Justice Thomas, often accused of being nothing more than Scalia’s lapdog, filed a separate opinion, concurring in part and dissenting in part. Thomas thinks Scalia’s test is going to be “difficult for courts to apply” and that it characterizes evidence as being inadmissible “testimony” even when such evidence looks nothing like the type of evidence which was previously the focus of the Confrontation Clause (i.e., Thomas is accusing Scalia of straying from history, not an accusation often hurled Scalia’s way). He would not apply the clause to informal police questioning, thinking that history limits the clause’s application to more formal evidence such as depositions and confessions. So Thomas ends up concurring with the majority’s Davis judgment, but dissenting with its Hammon judgment, since, under his standard, he would allow the evidence in both cases – neither situation involved formalized statements/testimony, there were no Miranda rights, the witnesses were not in police custody and there is no evidence to suggest that the prosecution in either case tried to use the evidence in an attempt to deprive the defendants of their confrontation right.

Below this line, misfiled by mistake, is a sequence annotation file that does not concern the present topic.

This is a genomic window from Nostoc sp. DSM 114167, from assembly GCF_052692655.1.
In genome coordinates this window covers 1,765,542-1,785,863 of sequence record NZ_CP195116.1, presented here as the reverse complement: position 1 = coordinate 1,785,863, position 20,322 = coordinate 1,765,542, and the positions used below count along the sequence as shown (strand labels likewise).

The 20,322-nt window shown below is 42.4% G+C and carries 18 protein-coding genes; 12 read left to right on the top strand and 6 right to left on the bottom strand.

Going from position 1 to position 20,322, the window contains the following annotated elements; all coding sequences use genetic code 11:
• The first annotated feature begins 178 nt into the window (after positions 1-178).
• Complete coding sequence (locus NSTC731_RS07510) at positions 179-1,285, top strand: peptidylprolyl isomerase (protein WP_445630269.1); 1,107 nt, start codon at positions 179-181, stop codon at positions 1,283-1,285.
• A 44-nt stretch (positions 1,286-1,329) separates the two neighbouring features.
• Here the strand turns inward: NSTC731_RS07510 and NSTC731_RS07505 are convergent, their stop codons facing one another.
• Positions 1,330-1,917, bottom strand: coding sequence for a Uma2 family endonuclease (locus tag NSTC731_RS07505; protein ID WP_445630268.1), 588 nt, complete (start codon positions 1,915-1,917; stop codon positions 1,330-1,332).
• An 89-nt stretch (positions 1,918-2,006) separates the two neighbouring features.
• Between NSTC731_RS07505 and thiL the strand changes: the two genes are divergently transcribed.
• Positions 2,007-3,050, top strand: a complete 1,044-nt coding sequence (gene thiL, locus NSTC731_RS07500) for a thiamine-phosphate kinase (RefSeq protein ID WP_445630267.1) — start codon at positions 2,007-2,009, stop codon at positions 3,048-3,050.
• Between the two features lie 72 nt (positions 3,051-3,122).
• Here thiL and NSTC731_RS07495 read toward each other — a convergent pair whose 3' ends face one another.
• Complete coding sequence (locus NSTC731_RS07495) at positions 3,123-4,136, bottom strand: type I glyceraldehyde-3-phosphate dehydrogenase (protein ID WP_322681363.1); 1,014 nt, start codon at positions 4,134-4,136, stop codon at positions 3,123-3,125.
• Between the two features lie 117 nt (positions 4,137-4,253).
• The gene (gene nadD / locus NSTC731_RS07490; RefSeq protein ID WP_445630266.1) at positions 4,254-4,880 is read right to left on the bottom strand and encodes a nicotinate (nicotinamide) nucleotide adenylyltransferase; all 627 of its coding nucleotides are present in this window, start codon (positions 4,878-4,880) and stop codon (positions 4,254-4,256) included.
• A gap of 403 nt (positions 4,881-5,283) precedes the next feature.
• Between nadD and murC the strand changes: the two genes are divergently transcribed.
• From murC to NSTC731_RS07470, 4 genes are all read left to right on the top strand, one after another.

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Is there a confrontation right for teenagers; teenage alleged victim, teenage alleaged 4th degre assault?